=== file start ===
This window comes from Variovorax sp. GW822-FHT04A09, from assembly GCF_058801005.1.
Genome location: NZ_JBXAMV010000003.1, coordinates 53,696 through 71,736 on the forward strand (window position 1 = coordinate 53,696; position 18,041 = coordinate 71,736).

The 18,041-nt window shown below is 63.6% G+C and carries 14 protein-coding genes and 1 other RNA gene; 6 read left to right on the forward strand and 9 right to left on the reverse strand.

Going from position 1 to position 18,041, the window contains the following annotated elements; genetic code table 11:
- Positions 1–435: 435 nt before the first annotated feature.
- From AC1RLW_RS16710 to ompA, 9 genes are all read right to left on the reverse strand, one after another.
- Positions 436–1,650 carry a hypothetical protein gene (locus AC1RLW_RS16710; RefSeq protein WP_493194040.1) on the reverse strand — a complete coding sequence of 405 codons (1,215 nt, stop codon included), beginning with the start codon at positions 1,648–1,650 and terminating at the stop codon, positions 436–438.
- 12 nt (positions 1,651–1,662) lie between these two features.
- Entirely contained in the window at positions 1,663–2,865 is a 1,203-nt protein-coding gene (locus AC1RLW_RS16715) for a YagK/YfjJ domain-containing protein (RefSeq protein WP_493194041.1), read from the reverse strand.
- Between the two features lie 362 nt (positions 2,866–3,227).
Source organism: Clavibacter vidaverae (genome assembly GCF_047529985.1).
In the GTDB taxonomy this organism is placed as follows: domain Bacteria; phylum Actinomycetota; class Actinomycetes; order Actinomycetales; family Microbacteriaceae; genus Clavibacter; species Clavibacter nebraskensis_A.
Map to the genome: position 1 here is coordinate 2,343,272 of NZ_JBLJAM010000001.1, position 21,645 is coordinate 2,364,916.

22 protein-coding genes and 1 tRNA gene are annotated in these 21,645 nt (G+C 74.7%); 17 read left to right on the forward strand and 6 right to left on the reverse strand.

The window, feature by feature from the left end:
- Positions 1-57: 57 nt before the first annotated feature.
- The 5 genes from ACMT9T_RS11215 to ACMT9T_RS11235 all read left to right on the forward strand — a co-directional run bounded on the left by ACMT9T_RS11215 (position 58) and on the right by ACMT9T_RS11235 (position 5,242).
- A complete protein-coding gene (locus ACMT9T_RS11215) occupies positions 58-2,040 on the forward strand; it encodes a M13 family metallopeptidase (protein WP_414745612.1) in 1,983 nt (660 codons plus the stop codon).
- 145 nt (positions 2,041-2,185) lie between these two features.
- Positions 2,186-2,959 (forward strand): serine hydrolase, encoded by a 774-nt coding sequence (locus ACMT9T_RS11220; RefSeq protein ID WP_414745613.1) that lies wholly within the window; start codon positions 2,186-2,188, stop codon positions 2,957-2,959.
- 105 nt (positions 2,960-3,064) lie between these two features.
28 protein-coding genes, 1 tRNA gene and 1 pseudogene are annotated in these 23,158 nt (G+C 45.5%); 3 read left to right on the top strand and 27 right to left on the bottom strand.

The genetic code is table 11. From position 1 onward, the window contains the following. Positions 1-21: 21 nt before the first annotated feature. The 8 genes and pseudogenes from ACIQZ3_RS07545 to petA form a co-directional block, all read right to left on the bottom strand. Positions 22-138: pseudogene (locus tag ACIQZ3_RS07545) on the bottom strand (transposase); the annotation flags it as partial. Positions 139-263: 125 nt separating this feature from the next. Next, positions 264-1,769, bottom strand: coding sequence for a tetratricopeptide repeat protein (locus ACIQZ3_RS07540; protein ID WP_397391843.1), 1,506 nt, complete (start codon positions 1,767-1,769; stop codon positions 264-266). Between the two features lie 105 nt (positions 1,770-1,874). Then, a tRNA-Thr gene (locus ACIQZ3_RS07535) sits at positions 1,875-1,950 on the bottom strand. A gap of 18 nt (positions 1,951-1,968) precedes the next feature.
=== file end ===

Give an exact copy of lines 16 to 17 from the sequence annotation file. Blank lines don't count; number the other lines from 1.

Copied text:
- Positions 1-57: 57 nt before the first annotated feature.
- The 5 genes from ACMT9T_RS11215 to ACMT9T_RS11235 all read left to right on the forward strand — a co-directional run bounded on the left by ACMT9T_RS11215 (position 58) and on the right by ACMT9T_RS11235 (position 5,242).